There was something here, I think, ripe for exploration in Hanna's terrifying introduction to a technology-dependent world she does not understand (the scene where she "finds breakfast" for her new family is one of the funniest things you will see on a DVD this year) and although the obligatory Reveal in regards to her backstory contains far more emotion than is typical in these sorts of cinematic offerings it could have reached another level of psychology if the screenplay had properly built to it.

Wright, however, seems entirely content to spare a deeper end game to craft something campy and excessive that gains a whole lotta glory directly from its vast imperfections. In other words, this movie rocked.


Anonymous said...

I agree about imperfections, of which one I thought was Blanchett. I just didn't buy into her witch character. But when you fall in love, you don't care about imperfections. From the opening scene I was absolutely aboard with this show. The soundtrack contributed quite a bit as well as the quickly paced choreagraphed action scenes. And Hanna herself. As long as you didn't start THINKING about things, it rocked

Oh, and I loved the humorous confrontation between the savage and the civilization! Sure, we've seen it before, in Tarzan and such. But it still works for me.

Anonymous said...

Well-written Nick. What I liked about this film was that the action was pretty stylized, as was the rest of the flick, but when they started to actually focus on the plot and characters, my interest started to wan. The cast is good though and holds up the screenplay even when it starts to get dry.

Dan said...

It's interesting that you point out the acting as being one of the uninteresting parts of Hanna. I was impressed by some of the fights, especially Eric Bana's battle in the subway station. I agree that it was a bit campy (and that it rocks), and I think you're getting at what works so well about Hanna. It manages to deliver a cool, stylish action film without taking itself too seriously. It walks the line and manages to succeed on both counts.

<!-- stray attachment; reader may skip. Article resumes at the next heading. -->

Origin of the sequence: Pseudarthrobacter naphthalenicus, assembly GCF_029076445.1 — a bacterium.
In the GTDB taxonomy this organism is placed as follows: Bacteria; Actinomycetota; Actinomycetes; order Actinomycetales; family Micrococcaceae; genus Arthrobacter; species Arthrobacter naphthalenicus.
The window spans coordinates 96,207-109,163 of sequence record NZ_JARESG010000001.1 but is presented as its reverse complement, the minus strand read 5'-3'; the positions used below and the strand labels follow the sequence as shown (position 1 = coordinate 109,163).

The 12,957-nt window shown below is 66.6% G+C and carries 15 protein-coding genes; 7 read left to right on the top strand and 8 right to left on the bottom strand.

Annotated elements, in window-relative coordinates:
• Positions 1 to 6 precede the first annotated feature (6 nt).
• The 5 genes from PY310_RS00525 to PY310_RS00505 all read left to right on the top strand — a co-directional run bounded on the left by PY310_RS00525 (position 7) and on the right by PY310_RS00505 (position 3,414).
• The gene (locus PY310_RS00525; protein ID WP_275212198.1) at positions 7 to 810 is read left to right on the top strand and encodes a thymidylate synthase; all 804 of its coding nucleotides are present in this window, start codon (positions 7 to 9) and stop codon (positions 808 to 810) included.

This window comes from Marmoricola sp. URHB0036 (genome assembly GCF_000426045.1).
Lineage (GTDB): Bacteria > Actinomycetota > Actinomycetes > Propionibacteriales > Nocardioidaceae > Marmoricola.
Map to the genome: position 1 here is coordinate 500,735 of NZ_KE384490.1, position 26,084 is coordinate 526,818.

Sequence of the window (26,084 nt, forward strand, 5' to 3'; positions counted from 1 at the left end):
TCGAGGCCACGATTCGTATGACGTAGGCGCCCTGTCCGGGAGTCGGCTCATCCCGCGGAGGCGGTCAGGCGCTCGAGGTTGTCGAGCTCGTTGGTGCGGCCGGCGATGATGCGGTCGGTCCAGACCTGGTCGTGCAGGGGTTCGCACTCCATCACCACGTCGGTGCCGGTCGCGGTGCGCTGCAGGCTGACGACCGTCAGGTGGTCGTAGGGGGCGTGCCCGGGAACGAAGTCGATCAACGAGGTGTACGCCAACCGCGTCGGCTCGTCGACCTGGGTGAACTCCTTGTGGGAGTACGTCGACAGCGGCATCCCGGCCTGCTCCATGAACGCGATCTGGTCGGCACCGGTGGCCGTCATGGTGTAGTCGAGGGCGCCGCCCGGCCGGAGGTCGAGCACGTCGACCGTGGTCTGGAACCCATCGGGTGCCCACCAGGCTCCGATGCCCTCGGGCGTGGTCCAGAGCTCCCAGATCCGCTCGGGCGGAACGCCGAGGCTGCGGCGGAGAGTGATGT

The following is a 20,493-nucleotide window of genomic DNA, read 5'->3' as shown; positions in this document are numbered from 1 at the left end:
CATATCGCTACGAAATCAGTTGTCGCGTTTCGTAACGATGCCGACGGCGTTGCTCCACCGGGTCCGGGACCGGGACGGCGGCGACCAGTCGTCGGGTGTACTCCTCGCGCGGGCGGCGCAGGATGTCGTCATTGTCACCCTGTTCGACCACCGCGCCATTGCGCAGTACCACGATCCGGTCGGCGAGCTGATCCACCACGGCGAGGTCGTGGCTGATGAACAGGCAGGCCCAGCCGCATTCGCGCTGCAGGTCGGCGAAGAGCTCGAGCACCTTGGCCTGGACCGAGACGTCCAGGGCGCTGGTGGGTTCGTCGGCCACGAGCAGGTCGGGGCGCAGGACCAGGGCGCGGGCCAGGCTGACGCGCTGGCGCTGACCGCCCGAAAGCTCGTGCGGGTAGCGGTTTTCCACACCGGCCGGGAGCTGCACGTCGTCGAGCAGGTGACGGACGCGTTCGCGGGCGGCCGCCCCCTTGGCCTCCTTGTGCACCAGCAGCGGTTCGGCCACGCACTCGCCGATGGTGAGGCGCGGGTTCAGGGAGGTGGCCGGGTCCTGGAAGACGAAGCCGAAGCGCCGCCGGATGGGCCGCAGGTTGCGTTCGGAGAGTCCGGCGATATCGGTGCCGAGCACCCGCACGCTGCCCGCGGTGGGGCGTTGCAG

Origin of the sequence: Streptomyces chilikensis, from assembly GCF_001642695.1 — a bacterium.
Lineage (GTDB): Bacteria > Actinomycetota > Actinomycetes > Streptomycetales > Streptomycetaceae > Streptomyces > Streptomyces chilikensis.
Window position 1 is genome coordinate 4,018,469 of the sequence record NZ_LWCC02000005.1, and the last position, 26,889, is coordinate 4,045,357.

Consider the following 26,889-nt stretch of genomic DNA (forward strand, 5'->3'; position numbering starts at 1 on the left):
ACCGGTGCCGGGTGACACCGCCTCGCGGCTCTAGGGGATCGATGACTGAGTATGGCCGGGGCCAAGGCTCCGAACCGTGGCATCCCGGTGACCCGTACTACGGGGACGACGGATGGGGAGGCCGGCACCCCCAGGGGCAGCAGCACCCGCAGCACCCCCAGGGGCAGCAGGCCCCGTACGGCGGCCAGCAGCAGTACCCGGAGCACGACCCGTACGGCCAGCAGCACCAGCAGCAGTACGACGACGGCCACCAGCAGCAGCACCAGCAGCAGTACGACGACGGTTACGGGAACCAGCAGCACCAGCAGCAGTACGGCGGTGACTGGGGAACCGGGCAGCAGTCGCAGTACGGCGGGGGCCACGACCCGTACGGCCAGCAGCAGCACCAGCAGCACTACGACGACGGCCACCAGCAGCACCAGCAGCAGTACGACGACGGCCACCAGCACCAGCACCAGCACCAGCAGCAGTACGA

Nick Prigge said...

VC: I don't know, Blanchett really worked for me. Well, the performance worked for me anyway. I don't know about the character. I thought Blanchett went off the beaten path and that put it over the top. And I totally agree about the soundtrack. That helped a lot.

Dan 1: Thank you! It was definitely stylized. One of the more stylized movies you'll come across.

Dan 2: Very well said. It's a tricky line it tries to walk and succeeds. It kind of makes me wish Joe Wright would try more movies like this one.

Andrew K. said...

"a delightfully unhinged Cate Blanchett" understatement, beautiful understatement. It's not just because of The Aviator but Cate relishing Marissa here reminds me so much of Kate Hepburn going sort of batshit in Suddenly Last Summer.

Unlike you, though, I don't specifically want Wright to do more films like this. I get snobby like that, but I hate he had to step out of "period" for people to realise that Joe is a visual-minded director with fresh things to do (this film works because of the direction most) and it just brings up all those annoying things about movie conceits and what makes a forward thinking director (case in point, so many are still unwilling to notice what Scorsese does in Age of Innocence.

But, I digress, ultimately a fun one - the tiniest bit turgid in some spots, amusingly silly at times but certain of its point and continuously compelling and entertaining.

Nick Prigge said...

I understand what you're saying about Joe Wright. You know how I feel about "Atonement" and regardless of the fact that it was a period piece he did do interesting things with the visuals. I always return to the sequence where he cuts back and forth between Robbie and Celine when they are getting ready for dinner later that night and how he conveys the fact they are THINKING about one another without it overtly being said.

That said, I still also wish he would do more films like "Hanna." The action genre needs him just as much.